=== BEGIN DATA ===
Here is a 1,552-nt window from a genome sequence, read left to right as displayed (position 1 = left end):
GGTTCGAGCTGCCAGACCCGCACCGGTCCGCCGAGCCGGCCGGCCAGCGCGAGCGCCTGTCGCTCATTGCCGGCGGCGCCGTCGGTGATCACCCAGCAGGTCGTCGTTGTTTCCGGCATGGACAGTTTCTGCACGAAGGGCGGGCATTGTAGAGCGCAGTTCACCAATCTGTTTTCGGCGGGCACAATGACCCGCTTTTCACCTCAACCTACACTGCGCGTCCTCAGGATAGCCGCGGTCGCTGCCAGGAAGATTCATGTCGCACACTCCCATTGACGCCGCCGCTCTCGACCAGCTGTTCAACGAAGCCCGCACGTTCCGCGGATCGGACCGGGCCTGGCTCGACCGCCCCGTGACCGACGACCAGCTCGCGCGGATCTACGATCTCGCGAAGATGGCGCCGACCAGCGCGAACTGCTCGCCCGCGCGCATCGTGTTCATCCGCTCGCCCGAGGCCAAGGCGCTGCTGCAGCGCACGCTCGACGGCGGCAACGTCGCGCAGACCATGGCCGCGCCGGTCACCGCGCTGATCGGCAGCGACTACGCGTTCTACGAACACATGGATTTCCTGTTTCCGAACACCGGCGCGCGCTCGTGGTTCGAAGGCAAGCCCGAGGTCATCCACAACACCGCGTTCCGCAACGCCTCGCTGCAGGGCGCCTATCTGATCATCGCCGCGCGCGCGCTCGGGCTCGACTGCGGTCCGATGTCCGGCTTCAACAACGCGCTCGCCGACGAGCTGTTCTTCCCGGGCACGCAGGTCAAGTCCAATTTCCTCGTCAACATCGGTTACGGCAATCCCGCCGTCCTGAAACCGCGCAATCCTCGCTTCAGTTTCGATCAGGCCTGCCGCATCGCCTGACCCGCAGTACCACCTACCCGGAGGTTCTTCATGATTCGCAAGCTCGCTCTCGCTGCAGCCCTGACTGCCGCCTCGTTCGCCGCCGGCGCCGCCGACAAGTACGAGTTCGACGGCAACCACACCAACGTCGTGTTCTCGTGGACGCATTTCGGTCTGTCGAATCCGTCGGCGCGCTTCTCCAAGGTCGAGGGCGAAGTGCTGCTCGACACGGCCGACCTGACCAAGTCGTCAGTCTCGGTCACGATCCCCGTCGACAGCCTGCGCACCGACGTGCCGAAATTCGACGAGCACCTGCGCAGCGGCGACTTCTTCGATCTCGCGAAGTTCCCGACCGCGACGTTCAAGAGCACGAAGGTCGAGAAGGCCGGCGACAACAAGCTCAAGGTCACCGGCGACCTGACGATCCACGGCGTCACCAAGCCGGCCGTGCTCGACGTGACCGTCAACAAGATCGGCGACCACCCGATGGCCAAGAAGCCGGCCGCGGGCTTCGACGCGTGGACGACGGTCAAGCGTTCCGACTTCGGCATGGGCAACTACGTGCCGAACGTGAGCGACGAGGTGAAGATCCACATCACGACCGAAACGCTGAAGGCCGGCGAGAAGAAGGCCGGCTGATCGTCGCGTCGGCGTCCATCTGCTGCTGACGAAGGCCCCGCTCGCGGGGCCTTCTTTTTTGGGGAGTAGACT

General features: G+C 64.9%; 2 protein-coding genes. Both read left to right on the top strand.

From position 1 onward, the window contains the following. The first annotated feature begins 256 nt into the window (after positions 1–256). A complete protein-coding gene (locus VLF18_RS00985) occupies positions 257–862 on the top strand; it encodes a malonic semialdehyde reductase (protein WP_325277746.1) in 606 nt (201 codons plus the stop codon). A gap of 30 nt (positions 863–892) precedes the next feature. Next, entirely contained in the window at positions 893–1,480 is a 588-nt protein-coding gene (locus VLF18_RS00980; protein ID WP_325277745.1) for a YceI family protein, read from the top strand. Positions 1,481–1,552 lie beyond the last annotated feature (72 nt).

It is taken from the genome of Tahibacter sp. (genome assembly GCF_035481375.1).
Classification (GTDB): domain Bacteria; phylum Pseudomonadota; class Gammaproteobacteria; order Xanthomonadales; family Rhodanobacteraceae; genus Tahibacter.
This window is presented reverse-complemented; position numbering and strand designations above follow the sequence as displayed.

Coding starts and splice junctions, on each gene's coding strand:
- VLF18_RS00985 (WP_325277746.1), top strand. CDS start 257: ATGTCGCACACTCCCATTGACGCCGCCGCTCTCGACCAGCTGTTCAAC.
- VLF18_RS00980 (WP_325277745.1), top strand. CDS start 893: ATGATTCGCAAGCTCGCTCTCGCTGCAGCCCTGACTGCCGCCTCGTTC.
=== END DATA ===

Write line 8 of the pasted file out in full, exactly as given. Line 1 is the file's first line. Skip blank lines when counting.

Coding starts and splice junctions, on each gene's coding strand: